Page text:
Neuropathic Pain – New Treatment Hope?

nerve cellsResearchers at Duke University in the United States have made a potentially very important discovery in the fight against neuropathic pain.

In mice with neuropathic pain they injected bone marrow cells into the spinal cord area and found a significant reduction in their chronic pain for a relatively long period.

Treatment of pain from neuropathy is limited and has not greatly changed for many years, with improvement from medication measured in hours rather than longer periods.

The bottom line is that if a person has a chronic, neuropathic type pain, treatment options are limited. They have to suffer an unpleasant pain problem with poor relief and little change in their symptoms.

A neurologist may confirm they have a peripheral neuropathy and prescribe medication or a TENS machine but they are unable to get at the cause of the problem. Pain management may be a useful way to manage chronic pain but does not greatly change the pain problem itself.

Neuropathic pain is not well recognised or understood by the general public. However, anyone who has neuropathic pain knows very vividly what it’s all about. It can be severe, persistent and resistant to treatment, cutting badly into a person’s quality of life.

What Is Neuropathic Pain? A Quick Definition

The nervous system normally works as a transmitter of impulses generated in the tissues. In an ankle sprain for example, ligament tissues are damaged and the local nerves transmit pain up the nervous system to the brain where we can interpret what ‘s happened and take action as necessary.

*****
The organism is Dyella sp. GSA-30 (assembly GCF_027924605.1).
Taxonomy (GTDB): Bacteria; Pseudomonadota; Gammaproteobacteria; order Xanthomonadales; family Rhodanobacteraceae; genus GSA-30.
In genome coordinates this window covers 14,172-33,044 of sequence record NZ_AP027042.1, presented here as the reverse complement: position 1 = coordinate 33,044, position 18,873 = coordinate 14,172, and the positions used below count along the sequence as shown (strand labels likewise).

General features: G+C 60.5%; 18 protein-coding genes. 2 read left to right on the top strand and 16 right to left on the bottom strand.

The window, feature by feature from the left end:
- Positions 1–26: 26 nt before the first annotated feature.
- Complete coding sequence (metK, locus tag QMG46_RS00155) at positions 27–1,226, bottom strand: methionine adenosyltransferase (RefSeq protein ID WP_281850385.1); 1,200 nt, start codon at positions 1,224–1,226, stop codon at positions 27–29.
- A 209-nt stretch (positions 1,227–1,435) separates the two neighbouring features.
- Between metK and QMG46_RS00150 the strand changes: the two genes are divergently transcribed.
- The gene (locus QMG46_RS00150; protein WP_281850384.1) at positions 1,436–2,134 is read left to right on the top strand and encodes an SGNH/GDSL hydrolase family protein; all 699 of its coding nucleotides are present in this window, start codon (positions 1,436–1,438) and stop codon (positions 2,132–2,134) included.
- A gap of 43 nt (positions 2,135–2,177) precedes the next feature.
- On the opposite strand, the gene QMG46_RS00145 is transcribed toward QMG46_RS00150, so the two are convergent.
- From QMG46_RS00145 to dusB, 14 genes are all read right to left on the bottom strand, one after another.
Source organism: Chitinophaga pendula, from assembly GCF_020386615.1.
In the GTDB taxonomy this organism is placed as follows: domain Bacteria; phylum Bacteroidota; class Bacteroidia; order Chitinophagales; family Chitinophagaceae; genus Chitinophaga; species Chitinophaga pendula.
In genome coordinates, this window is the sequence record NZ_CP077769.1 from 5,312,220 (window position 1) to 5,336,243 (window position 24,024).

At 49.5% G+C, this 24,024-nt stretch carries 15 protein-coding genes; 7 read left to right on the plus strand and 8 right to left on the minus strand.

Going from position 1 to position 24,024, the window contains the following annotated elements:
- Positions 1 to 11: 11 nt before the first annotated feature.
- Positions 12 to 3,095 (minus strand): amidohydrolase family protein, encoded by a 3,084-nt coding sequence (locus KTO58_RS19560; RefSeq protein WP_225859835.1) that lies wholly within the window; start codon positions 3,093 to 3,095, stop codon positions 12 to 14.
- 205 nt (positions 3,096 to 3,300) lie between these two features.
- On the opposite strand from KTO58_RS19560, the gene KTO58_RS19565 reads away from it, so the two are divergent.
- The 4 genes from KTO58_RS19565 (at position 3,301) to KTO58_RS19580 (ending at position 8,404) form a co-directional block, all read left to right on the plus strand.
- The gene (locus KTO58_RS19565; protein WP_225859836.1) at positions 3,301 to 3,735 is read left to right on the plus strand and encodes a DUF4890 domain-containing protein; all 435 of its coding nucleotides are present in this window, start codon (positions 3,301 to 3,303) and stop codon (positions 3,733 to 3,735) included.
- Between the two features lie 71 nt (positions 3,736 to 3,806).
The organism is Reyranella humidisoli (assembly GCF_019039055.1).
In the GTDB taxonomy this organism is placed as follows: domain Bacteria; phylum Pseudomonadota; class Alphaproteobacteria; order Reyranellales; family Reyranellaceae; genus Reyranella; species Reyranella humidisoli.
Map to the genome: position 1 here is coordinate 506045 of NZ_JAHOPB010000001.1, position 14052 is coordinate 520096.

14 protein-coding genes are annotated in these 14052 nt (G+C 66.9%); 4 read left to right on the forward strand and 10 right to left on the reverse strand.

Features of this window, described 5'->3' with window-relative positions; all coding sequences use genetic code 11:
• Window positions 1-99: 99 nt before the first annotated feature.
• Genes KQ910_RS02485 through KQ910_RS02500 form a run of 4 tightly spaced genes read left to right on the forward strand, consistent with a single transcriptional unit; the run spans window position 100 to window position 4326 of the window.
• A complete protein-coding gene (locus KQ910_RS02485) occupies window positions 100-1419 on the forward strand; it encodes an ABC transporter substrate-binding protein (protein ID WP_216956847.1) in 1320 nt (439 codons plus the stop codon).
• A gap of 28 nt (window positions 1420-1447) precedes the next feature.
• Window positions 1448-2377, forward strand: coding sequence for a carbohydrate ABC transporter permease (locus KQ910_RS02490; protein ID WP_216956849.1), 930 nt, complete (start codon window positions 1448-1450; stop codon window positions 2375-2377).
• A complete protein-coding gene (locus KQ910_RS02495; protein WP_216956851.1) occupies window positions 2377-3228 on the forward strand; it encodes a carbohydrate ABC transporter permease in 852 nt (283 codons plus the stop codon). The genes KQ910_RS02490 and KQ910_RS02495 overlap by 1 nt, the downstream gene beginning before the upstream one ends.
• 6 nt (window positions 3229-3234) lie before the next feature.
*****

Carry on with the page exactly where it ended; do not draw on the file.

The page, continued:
In neuropathic pain, due to damage, disease or injury the nervous system becomes a generator of pain itself. Changes occur in the structure and in the electrical and chemical behaviour of nerves. This occurs in nerves in the body, the nerve bundles near the spinal cord, in the spinal cord and in the brain itself.

This means that treatment for a nerve pain in the ankle, back, neck or face will have a very limited effect as the problem is in the way the wiring is working. The nervous system lines have been rewired, a problem that drug treatment cannot reach.

Neuropathic pain conditions include trigeminal neuralgia, complex regional pain syndrome, peripheral neuropathy and diabetic neuropathy amongst others. Phantom pain after amputation could also be included in this category.

The Recent Research in Nerve Pain

Researchers damaged the lower limb nerves of mice by tying ligatures around them or by cutting short pieces of the nerves out so they could not transmit any more. These techniques are known to cause the central nervous system to set up a severe pain reaction.

They then removed a particular type of bone marrow cells from the mice, cells with the ability to develop into a variety of different cells. These cells are also able to suppress immune reactions in the nervous system.

Bone marrow cells were injected into the spinal canal via lumbar puncture (on a mouse!). The results showed several weeks of suppression of neuropathic pain from both types of deliberate nerve injury. A chemical (transforming growth factor beta one or TGF-β1) was shown to be a powerful changer of the pain transmitting mechanisms.

The pain relief started quickly, at around a day from the injection, and lasted for five weeks. Even if the pain was allowed to develop for 14 days before treatment, there was still a reduction in pain. The more cells that were injected the longer the period of pain relief.

This research is very important, although I don’t pretend to understand the complex anatomy and biochemistry laid out in the paper. For the first time it is possible to greatly reduce neuropathic pain for a significant length of time. This holds out hope that we will be able to find effective treatments for a large number of people who must live every day with pain.

Intrathecal bone marrow stromal cells inhibit neuropathic pain via TGF-β secretion
G Chen, CK Park, RG Xie, RR Ji – The Journal of clinical investigation, 2015
Image credit: On Flickr Album of neurollero

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